Almost everyone has the nucleus of a coin collection. There are few that do not possess at least one or two old "lucky pieces", a large cent, an old nickel or half-dollar, a medal or souvenir of a World’s Fair. Any one of these has often led to the building of a substantial coin collection.

Acquiring a collection of interest and value, is not something done overnight. There are just too many branches of numismatics to explore, some of which may take years to master and this in large measure, is the secret of its interest and charm.

One of the intriguing features of collecting coins is the knowledge it brings of many things. It is surprising to contemplate the extent of learning which comes within the range of the person who devotes some of their spare time to research work in studying old coins and all that concerns them.

Coins tell a clear story of romance, honor, power and patriotism for all countries and races. Names which seem legendary, mythical, are real and nearly alive when shown clearly on some old coin. Anthony and Cleopatra, Julius Caesar, Nero, Hadrian, Alexander the Great, in ancient times; the Popes, Richard the Lionhearted, Henry VIII, and others up to our own Washington and Lincoln are all portrayed just as they were.

Historic battles, sieges, victories, pride of conquerors – all are depicted.

There are collectors who specialize in odd and interesting coins with animals or birds depicted on them. Still others collect queer forms of money, such as cocoa bean money of Mexico, brick-tea money of Mongolia, large copper plates of Sweden, wampum and so on. In this category come the razor, dress, spear, and other queerly shaped money of old China; ring and glass money of ancient Egypt; bullet money of Siam (now call Thailand).

To be a successful collector you must, of course, study your subject. Aside from reading, one of the best ways to become quickly informed on all angles of coin collecting is to join a coin club. There is over five hundred such clubs in the United States – most large cities have one or more. If there is no such organization in your town, there are probably several in your section of the country. Most of these clubs are affiliated with the "American Numismatic Association" (which I highly recommend you to join). An application for membership and a listing of club names and officers are shown at the ANA website

Members of coin clubs are not always young, but almost invariably they have young Ideas and a lot of valuable information, and assistance may be obtained at every meeting. country.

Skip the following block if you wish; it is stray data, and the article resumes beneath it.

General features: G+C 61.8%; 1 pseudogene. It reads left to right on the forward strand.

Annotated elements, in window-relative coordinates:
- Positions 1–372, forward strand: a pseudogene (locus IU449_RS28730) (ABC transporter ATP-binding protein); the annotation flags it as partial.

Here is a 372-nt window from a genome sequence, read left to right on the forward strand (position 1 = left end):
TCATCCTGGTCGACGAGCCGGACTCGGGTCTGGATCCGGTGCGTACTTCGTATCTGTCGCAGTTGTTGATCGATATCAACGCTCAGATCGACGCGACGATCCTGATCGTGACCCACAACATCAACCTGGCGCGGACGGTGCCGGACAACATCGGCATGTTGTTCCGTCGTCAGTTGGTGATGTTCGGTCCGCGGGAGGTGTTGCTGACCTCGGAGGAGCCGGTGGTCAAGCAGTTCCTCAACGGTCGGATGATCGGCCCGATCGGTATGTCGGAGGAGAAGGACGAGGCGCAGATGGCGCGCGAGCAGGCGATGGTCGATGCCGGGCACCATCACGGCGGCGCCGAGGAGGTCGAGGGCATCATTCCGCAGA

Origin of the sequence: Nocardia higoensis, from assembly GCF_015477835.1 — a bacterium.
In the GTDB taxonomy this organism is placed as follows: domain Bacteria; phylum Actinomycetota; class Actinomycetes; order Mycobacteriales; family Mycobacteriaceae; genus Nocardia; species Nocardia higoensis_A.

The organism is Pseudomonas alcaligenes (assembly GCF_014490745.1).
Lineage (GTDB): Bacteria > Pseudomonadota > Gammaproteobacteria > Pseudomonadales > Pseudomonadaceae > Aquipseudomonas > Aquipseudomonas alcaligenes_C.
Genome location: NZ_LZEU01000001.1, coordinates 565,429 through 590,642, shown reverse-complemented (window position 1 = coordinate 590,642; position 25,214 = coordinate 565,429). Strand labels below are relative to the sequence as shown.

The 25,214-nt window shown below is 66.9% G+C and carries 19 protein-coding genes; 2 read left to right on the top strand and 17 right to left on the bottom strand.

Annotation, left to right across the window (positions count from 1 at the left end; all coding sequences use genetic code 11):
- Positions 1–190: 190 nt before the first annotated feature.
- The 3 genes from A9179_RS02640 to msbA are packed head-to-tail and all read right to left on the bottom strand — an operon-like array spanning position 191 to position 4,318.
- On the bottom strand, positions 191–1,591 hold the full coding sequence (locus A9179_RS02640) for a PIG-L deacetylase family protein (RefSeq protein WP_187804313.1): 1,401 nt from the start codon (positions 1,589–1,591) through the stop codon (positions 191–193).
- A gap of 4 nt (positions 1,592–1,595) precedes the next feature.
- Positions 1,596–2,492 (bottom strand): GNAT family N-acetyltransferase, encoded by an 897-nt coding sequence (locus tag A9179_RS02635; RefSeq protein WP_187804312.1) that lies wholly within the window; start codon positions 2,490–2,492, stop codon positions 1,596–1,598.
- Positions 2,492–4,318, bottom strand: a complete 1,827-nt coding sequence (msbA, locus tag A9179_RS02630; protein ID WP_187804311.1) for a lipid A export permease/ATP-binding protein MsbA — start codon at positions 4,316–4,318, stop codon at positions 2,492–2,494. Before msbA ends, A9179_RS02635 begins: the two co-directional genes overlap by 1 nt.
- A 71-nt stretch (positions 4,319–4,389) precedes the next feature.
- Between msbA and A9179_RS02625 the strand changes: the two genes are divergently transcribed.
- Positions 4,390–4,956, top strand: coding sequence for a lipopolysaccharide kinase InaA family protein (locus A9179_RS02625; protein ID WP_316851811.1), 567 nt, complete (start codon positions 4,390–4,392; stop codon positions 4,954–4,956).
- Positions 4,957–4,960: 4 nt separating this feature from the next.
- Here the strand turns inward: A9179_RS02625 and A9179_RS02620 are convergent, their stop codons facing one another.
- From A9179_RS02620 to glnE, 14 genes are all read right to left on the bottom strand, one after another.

At this time, the United States coinage consists of cents, nickels, dimes, quarters, and half dollars – which are called the minor coins – and silver dollars. Formerly gold coins were in use but are only being minted in commemorative sets at this time. In addition to the above, at various times there have been issued half cents; two-cent pieces; three-cent pieces of both nickel and silver composition; half dimes; and twenty-cent pieces. Many collectors make a specialty of collecting just one each of the different types. It should be noted there are several type varieties within each of the major categories mentioned.

Another method of collecting is that of assembling complete sets of one or more series of coins, such as an example of each date and mint coined within a series (Lincoln Cents, Indian Cents, Buffalo Nickels etc.). Yet another approach is the "shotgun" wherein a person only buys coins which interest them specifically. The basic rule of collecting is "there are no rules, you’re the boss – you decide".

There are a couple of rules regarding the care of your coins, which should be adhered to in as much, as is possible. When handling a coin, hold it by the edges between your thumb and index finger. This prevents fingerprinting and the transfer of harmful oils from your hand to the coin surfaces. The other rule regards CLEANING COINS, for best results, DON’T. Most collectors prefer to have coins, which are in their natural state. Sometimes cleaning a coin may be necessary due to PVC contamination or excessive dirt build-up. If you have to clean a coin always use a non-abrasive material.

Housing your collection. A variety of folders and albums have been designed specifically for assembling sets. Many collectors prefer to keep their coins in boxes, which are more compact. Old Coin Shop stocks a full line of collector supplies. E-mail us regarding your needs and we will get back to you with our recommendations.